by Kate Nixon
The upcoming Fall months look to be busy for the Stickley Museum at Craftsman Farms. With a 50th Anniversary celebration of a famous Arts and Crafts exhibition, a new series of online classes and the return of an annual fundraiser coming around the corner, the New Jersey-based organization continues to speed ahead with fundraising efforts to restore Gustav Stickley’s log house kitchen and the reconstruction of the Annex all while providing a robust educational celebration of the exhibition that kicked off a revival and brought the importance of Stickley’s furniture and the Arts and Crafts movement back to the public eye. With online offerings with prestigious guest speakers, the Arts and Crafts momentum has sped up and just might land in time for the return of the organization’s annual in-person fundraiser The Craftsman Gala.
In 1972, Robert Judson Clark’s 1972 exhibition “The Arts and Crafts Movement in America, 1876-1916,” and the accompanying catalog, with contributions by David Hanks and Martin Eidelberg, brought the movement back into the public eye, transforming the field from niche interest of collectors and scholars into a force that would prove the movement timely and appealing to a larger crowd, resulting in the modern day growing revival. Major figures of the movement–and Gustav Stickley in particular–went from forgotten footnotes of history to near household names driven by the momentum for more information created in the wake of the “Princeton show.”
As the work of Gustav Stickley was given the spotlight once more as a result of this exhibition that sparked a revival, the 50-year anniversary of the exhibition will be celebrated once more and the Stickley Museum at Craftsman Farms is leading the charge. With three online programs all inspired by the “Princeton show” in August, October, and December. Exclusively for Stickley Museum Members, these free (with RSVP) programs are generously sponsored by Rago/Wright/LAMA Auctions.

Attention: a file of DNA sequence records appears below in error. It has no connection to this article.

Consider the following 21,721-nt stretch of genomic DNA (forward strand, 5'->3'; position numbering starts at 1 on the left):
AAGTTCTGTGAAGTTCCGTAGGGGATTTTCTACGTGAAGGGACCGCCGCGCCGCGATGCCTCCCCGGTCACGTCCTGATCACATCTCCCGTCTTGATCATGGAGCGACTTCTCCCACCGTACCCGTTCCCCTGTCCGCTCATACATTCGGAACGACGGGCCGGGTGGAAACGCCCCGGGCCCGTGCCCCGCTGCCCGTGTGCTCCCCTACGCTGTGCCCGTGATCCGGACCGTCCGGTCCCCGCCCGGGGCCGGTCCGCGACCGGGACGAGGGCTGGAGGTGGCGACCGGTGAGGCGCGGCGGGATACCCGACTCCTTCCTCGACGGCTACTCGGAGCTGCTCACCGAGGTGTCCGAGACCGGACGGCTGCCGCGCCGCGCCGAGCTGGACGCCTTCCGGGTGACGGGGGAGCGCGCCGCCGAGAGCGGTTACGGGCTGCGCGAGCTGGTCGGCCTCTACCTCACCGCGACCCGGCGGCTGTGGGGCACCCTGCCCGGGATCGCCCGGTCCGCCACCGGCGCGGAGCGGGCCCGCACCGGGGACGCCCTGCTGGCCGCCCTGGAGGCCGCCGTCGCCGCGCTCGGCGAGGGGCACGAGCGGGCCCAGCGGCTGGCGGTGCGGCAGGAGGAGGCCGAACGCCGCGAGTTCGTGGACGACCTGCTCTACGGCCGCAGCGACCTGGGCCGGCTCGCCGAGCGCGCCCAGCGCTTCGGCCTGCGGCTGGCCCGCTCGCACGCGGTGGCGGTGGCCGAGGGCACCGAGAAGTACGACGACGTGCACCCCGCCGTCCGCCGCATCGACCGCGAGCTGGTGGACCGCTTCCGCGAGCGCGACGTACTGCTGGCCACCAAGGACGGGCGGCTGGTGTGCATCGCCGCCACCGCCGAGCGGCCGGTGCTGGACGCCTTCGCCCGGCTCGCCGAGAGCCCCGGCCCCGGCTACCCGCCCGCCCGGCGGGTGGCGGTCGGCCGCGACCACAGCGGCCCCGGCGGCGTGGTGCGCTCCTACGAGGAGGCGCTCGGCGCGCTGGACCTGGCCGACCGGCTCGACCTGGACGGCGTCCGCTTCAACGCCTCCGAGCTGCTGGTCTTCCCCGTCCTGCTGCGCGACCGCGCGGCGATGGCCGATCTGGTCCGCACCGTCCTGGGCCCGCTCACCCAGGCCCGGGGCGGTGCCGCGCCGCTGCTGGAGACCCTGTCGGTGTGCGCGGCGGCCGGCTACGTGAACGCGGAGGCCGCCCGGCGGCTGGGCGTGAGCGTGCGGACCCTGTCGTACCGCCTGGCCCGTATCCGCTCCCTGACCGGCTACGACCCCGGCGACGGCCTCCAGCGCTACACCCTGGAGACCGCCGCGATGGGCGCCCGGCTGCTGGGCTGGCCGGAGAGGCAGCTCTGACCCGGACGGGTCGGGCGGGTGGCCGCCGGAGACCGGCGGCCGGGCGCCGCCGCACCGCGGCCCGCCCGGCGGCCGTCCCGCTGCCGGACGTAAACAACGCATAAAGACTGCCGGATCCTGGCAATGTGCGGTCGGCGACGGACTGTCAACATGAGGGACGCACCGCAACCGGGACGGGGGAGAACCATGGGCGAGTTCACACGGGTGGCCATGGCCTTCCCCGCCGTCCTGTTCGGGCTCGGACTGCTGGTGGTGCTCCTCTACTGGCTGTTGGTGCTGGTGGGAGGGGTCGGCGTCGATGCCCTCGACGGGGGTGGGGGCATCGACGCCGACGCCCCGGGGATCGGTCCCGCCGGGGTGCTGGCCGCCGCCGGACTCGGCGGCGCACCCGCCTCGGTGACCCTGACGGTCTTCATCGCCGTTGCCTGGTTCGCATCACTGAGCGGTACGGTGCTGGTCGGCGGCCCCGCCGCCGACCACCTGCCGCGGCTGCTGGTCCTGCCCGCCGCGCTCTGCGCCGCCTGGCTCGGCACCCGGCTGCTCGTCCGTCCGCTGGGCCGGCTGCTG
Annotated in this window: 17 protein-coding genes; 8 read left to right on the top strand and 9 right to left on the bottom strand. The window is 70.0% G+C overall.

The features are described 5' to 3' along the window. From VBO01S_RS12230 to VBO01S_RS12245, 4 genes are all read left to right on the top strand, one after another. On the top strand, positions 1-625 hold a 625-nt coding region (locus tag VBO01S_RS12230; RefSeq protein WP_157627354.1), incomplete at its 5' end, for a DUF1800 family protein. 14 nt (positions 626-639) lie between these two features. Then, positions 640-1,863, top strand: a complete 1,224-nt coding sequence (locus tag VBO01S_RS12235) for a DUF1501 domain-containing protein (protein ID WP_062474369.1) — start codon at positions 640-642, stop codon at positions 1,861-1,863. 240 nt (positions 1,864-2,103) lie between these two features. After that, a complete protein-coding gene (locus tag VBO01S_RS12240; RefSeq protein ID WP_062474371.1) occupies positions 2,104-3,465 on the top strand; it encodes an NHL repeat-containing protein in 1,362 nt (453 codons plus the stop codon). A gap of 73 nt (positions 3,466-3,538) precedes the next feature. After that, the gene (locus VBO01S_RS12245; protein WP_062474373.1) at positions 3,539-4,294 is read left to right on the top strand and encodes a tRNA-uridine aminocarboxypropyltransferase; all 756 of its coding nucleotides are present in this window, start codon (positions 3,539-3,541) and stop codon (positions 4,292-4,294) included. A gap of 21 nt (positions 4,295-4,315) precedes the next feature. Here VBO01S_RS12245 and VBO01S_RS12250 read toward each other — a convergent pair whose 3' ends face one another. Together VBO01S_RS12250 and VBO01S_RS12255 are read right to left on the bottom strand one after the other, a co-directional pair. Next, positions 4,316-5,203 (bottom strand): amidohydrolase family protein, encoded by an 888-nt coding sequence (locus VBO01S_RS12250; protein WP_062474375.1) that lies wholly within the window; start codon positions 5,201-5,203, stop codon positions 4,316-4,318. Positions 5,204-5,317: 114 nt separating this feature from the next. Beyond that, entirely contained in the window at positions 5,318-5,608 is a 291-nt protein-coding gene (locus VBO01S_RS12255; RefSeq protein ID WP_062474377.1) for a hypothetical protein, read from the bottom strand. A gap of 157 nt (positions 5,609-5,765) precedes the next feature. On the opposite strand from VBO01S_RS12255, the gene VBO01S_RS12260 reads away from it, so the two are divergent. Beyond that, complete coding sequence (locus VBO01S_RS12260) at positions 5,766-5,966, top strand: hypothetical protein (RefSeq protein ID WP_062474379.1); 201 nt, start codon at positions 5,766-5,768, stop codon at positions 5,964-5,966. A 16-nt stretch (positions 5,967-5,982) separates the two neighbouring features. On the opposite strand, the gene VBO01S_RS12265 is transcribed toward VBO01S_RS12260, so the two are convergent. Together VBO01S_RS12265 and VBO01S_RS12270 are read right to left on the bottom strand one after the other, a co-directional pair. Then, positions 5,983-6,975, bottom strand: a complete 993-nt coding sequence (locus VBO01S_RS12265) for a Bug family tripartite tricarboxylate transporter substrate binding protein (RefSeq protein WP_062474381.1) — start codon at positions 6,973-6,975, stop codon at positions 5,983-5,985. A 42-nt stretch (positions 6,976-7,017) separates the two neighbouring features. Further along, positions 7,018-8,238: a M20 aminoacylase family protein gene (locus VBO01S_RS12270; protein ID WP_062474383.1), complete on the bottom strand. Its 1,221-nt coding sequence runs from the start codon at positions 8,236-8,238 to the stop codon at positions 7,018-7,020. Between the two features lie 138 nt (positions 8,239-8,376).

Thursday, October 20 via Zoom at 6:30 pm EST
Panel Discussion, The Arts and Crafts in America, 1876-1916 Catalog and Exhibition
Emeritus Professor, Rutgers University
Alice Cooney Frelinghuysen,
the Anthony W. and Lulu C. Wang Curator of American Decorative Arts at the Metropolitan Museum of Art
and Jonathan Clancy,
Director of Collections and Preservation
Additionally, the Stickley Museum will have a Zoom session December 15th on the Arts and Crafts furniture featured in the 1972 exhibition with special guest Karl Kusserow, the John Wilmerding Curator of American Art at Princeton University Art Museum. The session’s title, “An Almost Infinite Variety of Material Production,” refers to a comment made by Irene Sargeant of The Craftsman fame on Stickley’s 1903 Syracuse exhibit, describing an American reaction to the furniture. The Princeton show truly started the modern influence of Arts and Crafts furniture in America and this exploration of the furniture in the show shows the importance craftsmanship and design over style.
Thursday, December 15 via Zoom at 6:30 pm EDT
Lecture: “An Almost Infinite Variety of Material Production”: Furniture in the 1972 Princeton Exhibition
Presented by Jonathan Clancy,
with Special Guest: Karl Kusserow, the John Wilmerding Curator of American Art at Princeton University Art Museum.
Starting September 10th, Jonathan and Vonda return to the Zoom classroom with online classes continuing the Close Looking: Design series on Case Furniture, Textiles and the Fiber Arts and Tables and Stands.
Continuing the Close Looking series from earlier in the year, the second chapter continues the exploration of great design, found in the subtle arrangement of forms that causes “an aesthetic arrest in which the mind…is raised above desire and loathing.” Focusing on the aesthetics of objects will help students to further understand the history of design; each session will feature an examination of ten objects that will reveal the process of choices designers make and how these choices shape design. As instructor Clancy says, “The goal is to get you to look more closely and think more carefully about function and aesthetics, while expanding your knowledge of design history from the distant past to the present day.”